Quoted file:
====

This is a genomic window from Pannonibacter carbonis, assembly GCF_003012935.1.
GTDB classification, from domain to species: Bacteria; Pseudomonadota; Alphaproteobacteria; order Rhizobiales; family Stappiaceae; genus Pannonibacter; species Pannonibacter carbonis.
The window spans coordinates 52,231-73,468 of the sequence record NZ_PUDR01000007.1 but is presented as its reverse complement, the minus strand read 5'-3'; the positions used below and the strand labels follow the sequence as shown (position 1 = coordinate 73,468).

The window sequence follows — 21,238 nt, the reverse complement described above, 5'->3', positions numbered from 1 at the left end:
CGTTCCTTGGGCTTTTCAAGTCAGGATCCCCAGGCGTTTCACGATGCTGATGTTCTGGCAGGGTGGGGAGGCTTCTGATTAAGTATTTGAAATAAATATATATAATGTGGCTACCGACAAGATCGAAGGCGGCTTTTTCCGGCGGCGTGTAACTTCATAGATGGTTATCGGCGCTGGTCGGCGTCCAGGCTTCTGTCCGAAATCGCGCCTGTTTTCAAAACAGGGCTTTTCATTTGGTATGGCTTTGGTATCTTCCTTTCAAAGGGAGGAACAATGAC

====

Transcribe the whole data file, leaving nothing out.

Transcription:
This is a genomic window from Pannonibacter carbonis, assembly GCF_003012935.1.
GTDB classification, from domain to species: Bacteria; Pseudomonadota; Alphaproteobacteria; order Rhizobiales; family Stappiaceae; genus Pannonibacter; species Pannonibacter carbonis.
The window spans coordinates 52,231-73,468 of the sequence record NZ_PUDR01000007.1 but is presented as its reverse complement, the minus strand read 5'-3'; the positions used below and the strand labels follow the sequence as shown (position 1 = coordinate 73,468).

The window sequence follows — 21,238 nt, the reverse complement described above, 5'->3', positions numbered from 1 at the left end:
CGTTCCTTGGGCTTTTCAAGTCAGGATCCCCAGGCGTTTCACGATGCTGATGTTCTGGCAGGGTGGGGAGGCTTCTGATTAAGTATTTGAAATAAATATATATAATGTGGCTACCGACAAGATCGAAGGCGGCTTTTTCCGGCGGCGTGTAACTTCATAGATGGTTATCGGCGCTGGTCGGCGTCCAGGCTTCTGTCCGAAATCGCGCCTGTTTTCAAAACAGGGCTTTTCATTTGGTATGGCTTTGGTATCTTCCTTTCAAAGGGAGGAACAATGAC